The Evening belonged to Louis Quilico ...Here was a real artist at work

- The New York Times

The hero of the evening was that splendid baritone Louis of the finest Golauds I have ever heard or seen.

The New Yorker –


Louis Quilico’s sudden death on July 15, 2000 in Toronto, Canada marked the end of an exceptional career that included performances in most of the world’s great opera houses, including nearly 300 appearances at the Metropolitan Opera.

Quilico was one of the leading baritones of his generation. But it was his portrayal as the hunchbacked jester Rigoletto that won him international acclaim and the title “Mr. Rigoletto”. He sang the role more than 500 times – the last was at the National Arts Centre in Ottawa in September 1994.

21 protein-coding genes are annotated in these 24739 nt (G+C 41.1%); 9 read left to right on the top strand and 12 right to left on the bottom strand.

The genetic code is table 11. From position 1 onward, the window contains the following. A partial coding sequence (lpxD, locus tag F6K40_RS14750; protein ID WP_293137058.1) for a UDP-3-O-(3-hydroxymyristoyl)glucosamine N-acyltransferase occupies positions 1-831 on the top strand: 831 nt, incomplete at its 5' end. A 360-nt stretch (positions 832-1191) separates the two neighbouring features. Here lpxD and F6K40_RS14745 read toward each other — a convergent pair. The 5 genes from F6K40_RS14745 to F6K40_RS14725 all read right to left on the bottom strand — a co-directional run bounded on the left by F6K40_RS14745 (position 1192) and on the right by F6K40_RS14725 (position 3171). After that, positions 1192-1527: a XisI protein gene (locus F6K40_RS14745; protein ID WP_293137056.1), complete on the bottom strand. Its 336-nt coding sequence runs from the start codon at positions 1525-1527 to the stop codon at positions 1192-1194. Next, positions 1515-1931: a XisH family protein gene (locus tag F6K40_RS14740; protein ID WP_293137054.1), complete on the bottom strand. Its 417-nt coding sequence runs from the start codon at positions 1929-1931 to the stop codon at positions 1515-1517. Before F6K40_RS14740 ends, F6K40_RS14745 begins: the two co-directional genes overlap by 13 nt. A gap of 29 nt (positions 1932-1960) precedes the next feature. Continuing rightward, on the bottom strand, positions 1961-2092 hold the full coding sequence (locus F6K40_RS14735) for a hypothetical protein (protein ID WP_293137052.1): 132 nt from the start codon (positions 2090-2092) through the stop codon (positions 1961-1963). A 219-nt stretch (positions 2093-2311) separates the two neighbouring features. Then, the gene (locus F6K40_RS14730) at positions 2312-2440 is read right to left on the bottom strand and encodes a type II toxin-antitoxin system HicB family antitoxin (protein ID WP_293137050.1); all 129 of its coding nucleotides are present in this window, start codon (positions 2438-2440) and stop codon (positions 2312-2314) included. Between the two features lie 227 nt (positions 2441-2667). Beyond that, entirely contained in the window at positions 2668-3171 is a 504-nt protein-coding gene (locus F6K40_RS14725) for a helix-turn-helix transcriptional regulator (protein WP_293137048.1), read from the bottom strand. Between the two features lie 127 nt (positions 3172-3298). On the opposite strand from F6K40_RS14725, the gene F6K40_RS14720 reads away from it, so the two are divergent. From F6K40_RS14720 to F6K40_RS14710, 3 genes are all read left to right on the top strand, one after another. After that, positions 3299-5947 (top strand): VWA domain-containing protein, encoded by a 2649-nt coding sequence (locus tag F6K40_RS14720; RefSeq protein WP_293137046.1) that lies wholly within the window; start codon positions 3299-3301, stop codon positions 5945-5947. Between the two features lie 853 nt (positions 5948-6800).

Retiring from the Metropolitan Opera in 1998 after 25 years singing major roles, Quilico continued to perform, and record with his wife, celebrated concert pianist, Christina Petrowska Quilico,C.M.,FRSC who was recently appointed to the Order of Canada and The Royal Society of Canada. The rich quality of his robust voice was a testament to his own personally devised vocal techniques, which he generously shared with a new generation of singers and recorded in Mr. Rigoletto: In Conversation with Louis Quilico (Captus Press, 1996, 1998), written with Quilico’s wife, acclaimed concert pianist and Professor at York University. Christina Petrowska Quilico. The couple toured extensively in duo recitals and recorded four CDs, including Mr. Rigoletto: My Life in Music on Analekta, two books and a teaching video.

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